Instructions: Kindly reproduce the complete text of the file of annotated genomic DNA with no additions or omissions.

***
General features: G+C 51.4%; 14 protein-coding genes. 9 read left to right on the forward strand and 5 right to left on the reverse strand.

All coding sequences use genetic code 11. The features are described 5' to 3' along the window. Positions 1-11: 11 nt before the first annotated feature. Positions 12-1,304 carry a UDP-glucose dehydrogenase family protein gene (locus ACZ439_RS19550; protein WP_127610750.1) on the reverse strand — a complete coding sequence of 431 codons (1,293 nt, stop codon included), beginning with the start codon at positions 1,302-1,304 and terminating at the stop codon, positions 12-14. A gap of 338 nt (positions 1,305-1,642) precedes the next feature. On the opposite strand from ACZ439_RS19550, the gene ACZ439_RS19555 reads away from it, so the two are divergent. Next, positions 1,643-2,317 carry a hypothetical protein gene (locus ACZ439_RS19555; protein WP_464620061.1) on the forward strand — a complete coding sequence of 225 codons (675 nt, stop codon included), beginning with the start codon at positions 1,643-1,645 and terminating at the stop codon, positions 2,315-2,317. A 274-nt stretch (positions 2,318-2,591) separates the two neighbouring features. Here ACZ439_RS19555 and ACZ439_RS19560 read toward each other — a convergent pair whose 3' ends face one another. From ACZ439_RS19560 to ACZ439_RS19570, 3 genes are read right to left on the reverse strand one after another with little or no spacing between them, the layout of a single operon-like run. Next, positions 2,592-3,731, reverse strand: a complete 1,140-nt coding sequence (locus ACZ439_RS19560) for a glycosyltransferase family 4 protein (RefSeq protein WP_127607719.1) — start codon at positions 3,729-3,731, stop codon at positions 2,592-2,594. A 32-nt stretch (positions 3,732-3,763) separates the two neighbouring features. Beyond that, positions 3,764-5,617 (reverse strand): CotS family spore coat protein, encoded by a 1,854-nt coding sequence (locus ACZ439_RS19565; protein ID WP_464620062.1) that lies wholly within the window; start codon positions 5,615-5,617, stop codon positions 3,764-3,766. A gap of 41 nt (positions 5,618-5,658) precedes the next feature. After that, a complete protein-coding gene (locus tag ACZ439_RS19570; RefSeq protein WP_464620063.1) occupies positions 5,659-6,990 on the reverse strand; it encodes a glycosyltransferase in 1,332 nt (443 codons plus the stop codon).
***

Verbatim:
General features: G+C 51.4%; 14 protein-coding genes. 9 read left to right on the forward strand and 5 right to left on the reverse strand.

All coding sequences use genetic code 11. The features are described 5' to 3' along the window. Positions 1-11: 11 nt before the first annotated feature. Positions 12-1,304 carry a UDP-glucose dehydrogenase family protein gene (locus ACZ439_RS19550; protein WP_127610750.1) on the reverse strand — a complete coding sequence of 431 codons (1,293 nt, stop codon included), beginning with the start codon at positions 1,302-1,304 and terminating at the stop codon, positions 12-14. A gap of 338 nt (positions 1,305-1,642) precedes the next feature. On the opposite strand from ACZ439_RS19550, the gene ACZ439_RS19555 reads away from it, so the two are divergent. Next, positions 1,643-2,317 carry a hypothetical protein gene (locus ACZ439_RS19555; protein WP_464620061.1) on the forward strand — a complete coding sequence of 225 codons (675 nt, stop codon included), beginning with the start codon at positions 1,643-1,645 and terminating at the stop codon, positions 2,315-2,317. A 274-nt stretch (positions 2,318-2,591) separates the two neighbouring features. Here ACZ439_RS19555 and ACZ439_RS19560 read toward each other — a convergent pair whose 3' ends face one another. From ACZ439_RS19560 to ACZ439_RS19570, 3 genes are read right to left on the reverse strand one after another with little or no spacing between them, the layout of a single operon-like run. Next, positions 2,592-3,731, reverse strand: a complete 1,140-nt coding sequence (locus ACZ439_RS19560) for a glycosyltransferase family 4 protein (RefSeq protein WP_127607719.1) — start codon at positions 3,729-3,731, stop codon at positions 2,592-2,594. A 32-nt stretch (positions 3,732-3,763) separates the two neighbouring features. Beyond that, positions 3,764-5,617 (reverse strand): CotS family spore coat protein, encoded by a 1,854-nt coding sequence (locus ACZ439_RS19565; protein ID WP_464620062.1) that lies wholly within the window; start codon positions 5,615-5,617, stop codon positions 3,764-3,766. A gap of 41 nt (positions 5,618-5,658) precedes the next feature. After that, a complete protein-coding gene (locus tag ACZ439_RS19570; RefSeq protein WP_464620063.1) occupies positions 5,659-6,990 on the reverse strand; it encodes a glycosyltransferase in 1,332 nt (443 codons plus the stop codon).